Our federal corporate tax rate is 35 percent, the highest in the world. That does not include New York state's 7.1 percent tax rate for corporations.

Companies consider the potential profit of any investment before it's made, and they understand the return, after taxes, will likely be higher in a country with a smaller corporate tax rate. Our higher rate places a significant obstacle in the way of profit, which results in less investment here. With less investment, workforce productivity moves slower. With slower productivity, there are less wage increases.

For the United States to improve its standing in the global competition for jobs, it must lower its federal corporate rate to at least - if not below - the international average of 25 percent.


The Government Accountability Office reported last year that taxpayers were paying $18 billion annually for 47 unique, overly complex and sometimes duplicative federal employment and job training programs.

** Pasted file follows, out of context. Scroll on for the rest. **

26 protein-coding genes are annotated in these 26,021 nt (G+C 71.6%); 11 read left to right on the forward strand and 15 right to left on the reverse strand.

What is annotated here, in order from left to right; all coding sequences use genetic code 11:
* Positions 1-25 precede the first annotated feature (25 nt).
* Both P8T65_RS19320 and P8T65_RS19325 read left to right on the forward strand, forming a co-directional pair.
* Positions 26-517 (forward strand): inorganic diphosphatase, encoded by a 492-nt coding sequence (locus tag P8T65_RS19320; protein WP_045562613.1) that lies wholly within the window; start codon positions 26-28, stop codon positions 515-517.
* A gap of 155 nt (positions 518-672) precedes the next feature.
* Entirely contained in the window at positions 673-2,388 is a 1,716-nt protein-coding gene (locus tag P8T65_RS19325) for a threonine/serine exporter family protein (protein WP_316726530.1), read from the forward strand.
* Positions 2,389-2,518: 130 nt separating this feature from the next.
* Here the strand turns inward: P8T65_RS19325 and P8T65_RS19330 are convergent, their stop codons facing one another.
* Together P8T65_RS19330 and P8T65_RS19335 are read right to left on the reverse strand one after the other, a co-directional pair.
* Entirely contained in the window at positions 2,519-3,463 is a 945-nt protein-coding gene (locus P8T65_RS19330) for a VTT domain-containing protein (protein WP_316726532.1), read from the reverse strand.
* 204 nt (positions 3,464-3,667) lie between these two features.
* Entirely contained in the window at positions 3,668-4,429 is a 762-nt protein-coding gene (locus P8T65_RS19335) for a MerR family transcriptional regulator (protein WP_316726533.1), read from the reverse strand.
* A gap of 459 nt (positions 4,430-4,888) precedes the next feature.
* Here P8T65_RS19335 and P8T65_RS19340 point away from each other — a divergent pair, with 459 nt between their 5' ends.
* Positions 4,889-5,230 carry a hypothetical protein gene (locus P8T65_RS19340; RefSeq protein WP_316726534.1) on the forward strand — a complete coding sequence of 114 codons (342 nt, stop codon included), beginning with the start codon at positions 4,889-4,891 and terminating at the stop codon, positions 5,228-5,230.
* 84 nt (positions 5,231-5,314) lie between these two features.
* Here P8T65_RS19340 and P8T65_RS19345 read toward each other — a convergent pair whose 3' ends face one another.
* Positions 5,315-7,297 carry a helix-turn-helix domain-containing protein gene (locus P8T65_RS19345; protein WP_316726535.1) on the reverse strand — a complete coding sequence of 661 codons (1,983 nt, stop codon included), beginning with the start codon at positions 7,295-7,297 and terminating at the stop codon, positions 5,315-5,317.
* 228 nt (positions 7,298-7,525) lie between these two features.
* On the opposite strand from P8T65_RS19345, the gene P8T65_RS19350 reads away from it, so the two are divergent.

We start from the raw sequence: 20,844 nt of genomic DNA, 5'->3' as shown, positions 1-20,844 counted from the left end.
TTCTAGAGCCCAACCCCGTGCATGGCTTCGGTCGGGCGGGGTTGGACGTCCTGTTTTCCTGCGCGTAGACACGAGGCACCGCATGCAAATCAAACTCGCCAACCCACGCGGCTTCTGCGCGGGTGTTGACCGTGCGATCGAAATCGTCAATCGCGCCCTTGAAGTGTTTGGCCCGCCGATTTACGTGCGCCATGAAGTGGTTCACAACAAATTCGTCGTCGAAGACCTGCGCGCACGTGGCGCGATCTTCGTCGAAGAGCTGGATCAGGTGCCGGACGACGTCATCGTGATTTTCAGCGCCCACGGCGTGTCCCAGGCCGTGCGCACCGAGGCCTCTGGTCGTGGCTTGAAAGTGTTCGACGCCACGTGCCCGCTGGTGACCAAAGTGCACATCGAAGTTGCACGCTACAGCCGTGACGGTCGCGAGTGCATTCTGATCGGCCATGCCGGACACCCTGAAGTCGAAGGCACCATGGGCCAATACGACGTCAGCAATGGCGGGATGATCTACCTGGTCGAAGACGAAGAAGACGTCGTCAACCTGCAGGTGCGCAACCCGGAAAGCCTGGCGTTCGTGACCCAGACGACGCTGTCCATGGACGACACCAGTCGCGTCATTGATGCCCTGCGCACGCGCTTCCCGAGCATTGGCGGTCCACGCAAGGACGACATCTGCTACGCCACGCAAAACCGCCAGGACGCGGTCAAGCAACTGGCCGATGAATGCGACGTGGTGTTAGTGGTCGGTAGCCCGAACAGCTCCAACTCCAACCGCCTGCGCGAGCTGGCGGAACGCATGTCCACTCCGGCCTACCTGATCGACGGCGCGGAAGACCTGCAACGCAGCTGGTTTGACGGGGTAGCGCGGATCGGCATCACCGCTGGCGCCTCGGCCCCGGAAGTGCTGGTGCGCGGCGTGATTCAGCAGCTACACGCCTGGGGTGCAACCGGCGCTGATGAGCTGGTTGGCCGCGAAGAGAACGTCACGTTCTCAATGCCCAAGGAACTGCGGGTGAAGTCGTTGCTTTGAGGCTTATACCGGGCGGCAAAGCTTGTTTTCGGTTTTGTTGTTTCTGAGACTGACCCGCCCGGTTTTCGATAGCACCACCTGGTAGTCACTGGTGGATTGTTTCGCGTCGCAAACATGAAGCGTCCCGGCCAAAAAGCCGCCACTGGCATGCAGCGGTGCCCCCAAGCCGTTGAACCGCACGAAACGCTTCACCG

The private sector has a growing market of companies who will assist job seekers with everything from writing a resume to placing them in permanent employment. The Internet has allowed the unemployed to broaden their search for a job, as many employment websites allow companies to post want ads for free.

In addition, private sector companies are already making a substantial investment in their own job training programs. The American Society for Training and Development reports U.S. companies spent $126 billion on job training and development programs in 2009. That's targeted training that responds to economic conditions -- and the investment is seven times more than the government is spending on programs they know to be inefficient.

There is oftentimes a disparity between an unemployed person's skills -- and the skills that a potential employer is seeking. Businesses should partner with this district's Boards of Cooperative Educational Services, community colleges, and four-year universities to create programs that actually serve as on-the-job training. In addition, Workforce Investment Boards, Small Business Development Centers and other local job training programs need to be strengthened so that the actual needs of businesses are met.

Our federal jobs programs likely need to be consolidated, but they also need to be retooled and refocused so they can also be nimble enough to respond to specific needs within a region.


Federal unemployment insurance is a small hedge against sudden jobs loss, but there was never an intent to create another welfare program.